Sunday’s readings include two classic "call narratives," and Paul’s well-known reflection on his own call.

As I’ve mentioned in the past, Scripture’s original readers (and listeners) shared the conviction that each had been called by God. One of the reasons they so faithfully perused these sacred writings was to better understand the implications of that call. That’s why every call narrative is so important. It stands out as a beacon illuminating the surrounding passage, taking us to the heart of what it means to be a disciple of God.

Sunday’s readings zero in on the unworthiness of the person called.

Scholars presume that Isaiah uses lots of symbolism in de-scribing his call (Is 6: 1-8). They have no idea how or where this prophet actually realized Yah-weh had set him apart for a special ministry. Only toward the end of that ministry did he compose the narrative which comprises the first reading.


The key to understanding Isaiah’s initial response is in the Seraphim’s cry, "Holy, holy, holy is Yahweh of hosts!" "Holy" in Hebrew simply means "other." Our sacred authors believed that Yahweh is distinct from human beings because Yahweh is other from human beings. Yahweh is holy; we’re not.

Coming face to face with God’s uniqueness forces Isaiah to recognize his unholiness. "Woe is me," he cries, "I am doomed. For I am a man of unclean lips, living among a people of unclean lips; yet my eyes have seen the King, Yahweh of hosts!"

Notice how Isaiah’s statement parallels Peter’s statement in the Gospel (Lk 5: 1-11). The amazed fisherman had just assured a Galilean carpenter that it was useless to go back into deep water and lower their nets for a catch. "We’ve worked all night," he tells Jesus, "and caught nothing." But as a favor, he ignores his expert evaluation of the situation and lowers the nets.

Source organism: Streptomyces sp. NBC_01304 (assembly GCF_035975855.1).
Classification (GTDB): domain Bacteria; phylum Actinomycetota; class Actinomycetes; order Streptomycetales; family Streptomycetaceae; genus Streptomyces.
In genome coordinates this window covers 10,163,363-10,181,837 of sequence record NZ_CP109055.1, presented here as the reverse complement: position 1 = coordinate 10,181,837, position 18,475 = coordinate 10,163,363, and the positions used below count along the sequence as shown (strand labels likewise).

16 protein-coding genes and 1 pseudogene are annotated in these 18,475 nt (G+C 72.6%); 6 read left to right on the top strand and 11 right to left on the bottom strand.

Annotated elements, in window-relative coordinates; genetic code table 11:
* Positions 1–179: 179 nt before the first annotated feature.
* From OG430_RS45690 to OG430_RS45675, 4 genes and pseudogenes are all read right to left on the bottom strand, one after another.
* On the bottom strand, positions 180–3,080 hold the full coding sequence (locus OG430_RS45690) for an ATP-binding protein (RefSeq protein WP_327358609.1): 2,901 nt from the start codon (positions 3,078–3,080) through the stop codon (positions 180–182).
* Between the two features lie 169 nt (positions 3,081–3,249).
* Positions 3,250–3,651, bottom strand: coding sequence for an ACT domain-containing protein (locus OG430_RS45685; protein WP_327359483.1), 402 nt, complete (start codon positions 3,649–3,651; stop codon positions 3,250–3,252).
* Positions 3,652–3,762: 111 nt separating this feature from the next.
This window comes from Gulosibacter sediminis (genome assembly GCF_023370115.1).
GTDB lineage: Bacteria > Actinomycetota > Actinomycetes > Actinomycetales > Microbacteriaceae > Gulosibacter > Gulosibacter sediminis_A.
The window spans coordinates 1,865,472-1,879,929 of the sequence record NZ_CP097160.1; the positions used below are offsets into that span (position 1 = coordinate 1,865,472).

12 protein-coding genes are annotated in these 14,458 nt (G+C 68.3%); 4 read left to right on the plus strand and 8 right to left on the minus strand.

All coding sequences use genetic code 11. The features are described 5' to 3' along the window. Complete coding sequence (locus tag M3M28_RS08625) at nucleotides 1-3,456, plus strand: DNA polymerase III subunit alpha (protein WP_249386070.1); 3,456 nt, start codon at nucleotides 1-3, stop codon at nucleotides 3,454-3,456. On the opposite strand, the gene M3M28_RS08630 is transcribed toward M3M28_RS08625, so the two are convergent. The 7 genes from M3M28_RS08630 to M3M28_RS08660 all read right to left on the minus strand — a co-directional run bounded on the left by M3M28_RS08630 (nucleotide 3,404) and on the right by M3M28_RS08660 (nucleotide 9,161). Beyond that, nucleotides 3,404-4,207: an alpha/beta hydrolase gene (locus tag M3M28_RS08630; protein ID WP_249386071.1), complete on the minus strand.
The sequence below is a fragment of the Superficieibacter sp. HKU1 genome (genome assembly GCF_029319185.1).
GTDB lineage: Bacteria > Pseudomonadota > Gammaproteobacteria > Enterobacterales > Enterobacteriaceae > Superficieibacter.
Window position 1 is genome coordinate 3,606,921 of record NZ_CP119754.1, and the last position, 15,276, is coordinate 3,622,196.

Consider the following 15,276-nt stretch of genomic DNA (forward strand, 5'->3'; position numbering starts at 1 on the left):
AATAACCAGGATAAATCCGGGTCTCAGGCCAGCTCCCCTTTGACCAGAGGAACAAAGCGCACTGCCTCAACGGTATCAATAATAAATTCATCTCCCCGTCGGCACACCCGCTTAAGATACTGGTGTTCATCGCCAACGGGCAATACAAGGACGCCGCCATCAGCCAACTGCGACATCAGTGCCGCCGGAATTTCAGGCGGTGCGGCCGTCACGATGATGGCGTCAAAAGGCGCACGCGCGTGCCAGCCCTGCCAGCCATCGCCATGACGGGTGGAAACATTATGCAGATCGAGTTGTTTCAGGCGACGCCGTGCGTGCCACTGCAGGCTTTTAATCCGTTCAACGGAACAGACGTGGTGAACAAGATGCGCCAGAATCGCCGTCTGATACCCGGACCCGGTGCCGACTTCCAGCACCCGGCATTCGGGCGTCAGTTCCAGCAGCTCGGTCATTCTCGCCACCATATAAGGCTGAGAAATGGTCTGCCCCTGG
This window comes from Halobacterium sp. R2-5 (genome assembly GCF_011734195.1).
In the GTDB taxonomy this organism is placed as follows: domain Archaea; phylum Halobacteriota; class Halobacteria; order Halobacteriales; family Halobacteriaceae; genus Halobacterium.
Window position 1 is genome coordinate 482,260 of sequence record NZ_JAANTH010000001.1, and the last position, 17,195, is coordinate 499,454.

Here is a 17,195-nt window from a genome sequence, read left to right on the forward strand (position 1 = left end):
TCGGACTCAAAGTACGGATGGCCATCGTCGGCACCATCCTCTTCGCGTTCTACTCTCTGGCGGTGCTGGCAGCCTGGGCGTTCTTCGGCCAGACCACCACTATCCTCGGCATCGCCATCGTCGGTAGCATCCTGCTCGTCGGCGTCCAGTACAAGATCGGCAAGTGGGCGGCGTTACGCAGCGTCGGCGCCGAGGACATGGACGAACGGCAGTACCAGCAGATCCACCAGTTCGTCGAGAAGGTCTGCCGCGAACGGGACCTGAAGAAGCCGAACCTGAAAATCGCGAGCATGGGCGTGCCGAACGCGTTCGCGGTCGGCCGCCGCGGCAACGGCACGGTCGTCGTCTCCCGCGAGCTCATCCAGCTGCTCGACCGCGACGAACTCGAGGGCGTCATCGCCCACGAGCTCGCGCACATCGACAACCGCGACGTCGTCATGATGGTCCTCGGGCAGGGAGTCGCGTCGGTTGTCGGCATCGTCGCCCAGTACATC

The ensuing miraculous catch of fish squeezes Peter into the same corner as Isaiah. "Depart from me, Lord," he tells Jesus, "for I am a sinful man."

In both instances, the "holy one" not only steps in to assure the "unholy one" that everything will be okay, but also gives the unclean, sinful person a special mission.

Isaiah remembers, "One of the Seraphim flew to me holding an ember that he had taken with tongs from the altar." Once the ember touches Isaiah’s lips and purges him of his unworthiness, Yahweh offers him a deal he can’t refuse: "Whom shall I send?" Who will go for us?" "Here I am," the now holy Isaiah replies, "send me!"

Jesus tells Peter something similar: "Do not be afraid, from now on you will be catching people." Instead of a burning ember, Jesus offers forgiveness.


Steeped in knowledge of prophetic calls and knowing how and when God had reached out to him, Paul ends his famous list of those who saw the risen Jesus with the comment, "Last of all as to one born abnormally, He appeared to me" ( I Cor 15: 1-11). The phrase, "born abnormally," refers to a baby born when no one is expecting its birth.

Paul tells us why he uses that analogy: "For I am the least of the apostles, not fit to be called an apostle, because I persecuted the church of God. But, by the grace of God, I am what I am, and His grace has not been ineffective."

No one can refuse a call because of his or her unworthiness. God isn’t limited by the restrictions we place on ourselves. Paul discovered that even in the midst of doing the opposite of what God wants us to do, God still can make us holy enough to carry out our God-given ministry.

Perhaps we so rarely give ourselves over to God because we so rarely understand how God’s otherness empowers us to be other.